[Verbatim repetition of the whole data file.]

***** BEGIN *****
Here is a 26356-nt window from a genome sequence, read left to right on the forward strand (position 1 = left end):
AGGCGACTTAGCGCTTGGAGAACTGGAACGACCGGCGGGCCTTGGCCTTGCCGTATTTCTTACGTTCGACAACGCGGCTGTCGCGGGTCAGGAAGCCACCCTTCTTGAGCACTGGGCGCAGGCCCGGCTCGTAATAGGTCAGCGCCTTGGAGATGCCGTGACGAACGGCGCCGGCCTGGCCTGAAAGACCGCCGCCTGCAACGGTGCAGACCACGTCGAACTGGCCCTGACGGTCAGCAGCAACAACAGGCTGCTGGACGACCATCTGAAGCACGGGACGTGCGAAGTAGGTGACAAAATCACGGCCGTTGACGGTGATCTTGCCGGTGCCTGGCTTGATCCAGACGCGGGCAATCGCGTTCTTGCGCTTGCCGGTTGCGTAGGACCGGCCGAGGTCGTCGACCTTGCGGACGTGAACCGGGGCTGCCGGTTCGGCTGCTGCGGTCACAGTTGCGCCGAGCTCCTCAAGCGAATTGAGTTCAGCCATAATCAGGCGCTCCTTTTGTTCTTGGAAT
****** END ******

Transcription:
Here is a 26356-nt window from a genome sequence, read left to right on the forward strand (position 1 = left end):
AGGCGACTTAGCGCTTGGAGAACTGGAACGACCGGCGGGCCTTGGCCTTGCCGTATTTCTTACGTTCGACAACGCGGCTGTCGCGGGTCAGGAAGCCACCCTTCTTGAGCACTGGGCGCAGGCCCGGCTCGTAATAGGTCAGCGCCTTGGAGATGCCGTGACGAACGGCGCCGGCCTGGCCTGAAAGACCGCCGCCTGCAACGGTGCAGACCACGTCGAACTGGCCCTGACGGTCAGCAGCAACAACAGGCTGCTGGACGACCATCTGAAGCACGGGACGTGCGAAGTAGGTGACAAAATCACGGCCGTTGACGGTGATCTTGCCGGTGCCTGGCTTGATCCAGACGCGGGCAATCGCGTTCTTGCGCTTGCCGGTTGCGTAGGACCGGCCGAGGTCGTCGACCTTGCGGACGTGAACCGGGGCTGCCGGTTCGGCTGCTGCGGTCACAGTTGCGCCGAGCTCCTCAAGCGAATTGAGTTCAGCCATAATCAGGCGCTCCTTTTGTTCTTGGAAT